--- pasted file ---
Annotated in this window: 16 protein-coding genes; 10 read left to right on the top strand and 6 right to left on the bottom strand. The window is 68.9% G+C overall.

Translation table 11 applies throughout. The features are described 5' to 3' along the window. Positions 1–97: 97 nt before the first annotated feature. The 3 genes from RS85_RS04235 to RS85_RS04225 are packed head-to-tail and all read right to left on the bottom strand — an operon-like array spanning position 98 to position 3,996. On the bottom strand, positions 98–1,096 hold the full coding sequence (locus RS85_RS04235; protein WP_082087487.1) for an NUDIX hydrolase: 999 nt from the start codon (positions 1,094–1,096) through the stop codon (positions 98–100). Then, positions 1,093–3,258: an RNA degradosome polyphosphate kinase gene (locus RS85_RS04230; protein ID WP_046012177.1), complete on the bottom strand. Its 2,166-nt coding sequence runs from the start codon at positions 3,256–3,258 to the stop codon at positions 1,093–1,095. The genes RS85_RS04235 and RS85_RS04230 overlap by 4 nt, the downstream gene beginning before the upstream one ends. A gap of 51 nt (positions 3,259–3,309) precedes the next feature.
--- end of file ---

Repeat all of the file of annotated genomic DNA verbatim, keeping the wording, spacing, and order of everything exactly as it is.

Annotated in this window: 16 protein-coding genes; 10 read left to right on the top strand and 6 right to left on the bottom strand. The window is 68.9% G+C overall.

Translation table 11 applies throughout. The features are described 5' to 3' along the window. Positions 1–97: 97 nt before the first annotated feature. The 3 genes from RS85_RS04235 to RS85_RS04225 are packed head-to-tail and all read right to left on the bottom strand — an operon-like array spanning position 98 to position 3,996. On the bottom strand, positions 98–1,096 hold the full coding sequence (locus RS85_RS04235; protein WP_082087487.1) for an NUDIX hydrolase: 999 nt from the start codon (positions 1,094–1,096) through the stop codon (positions 98–100). Then, positions 1,093–3,258: an RNA degradosome polyphosphate kinase gene (locus RS85_RS04230; protein ID WP_046012177.1), complete on the bottom strand. Its 2,166-nt coding sequence runs from the start codon at positions 3,256–3,258 to the stop codon at positions 1,093–1,095. The genes RS85_RS04235 and RS85_RS04230 overlap by 4 nt, the downstream gene beginning before the upstream one ends. A gap of 51 nt (positions 3,259–3,309) precedes the next feature.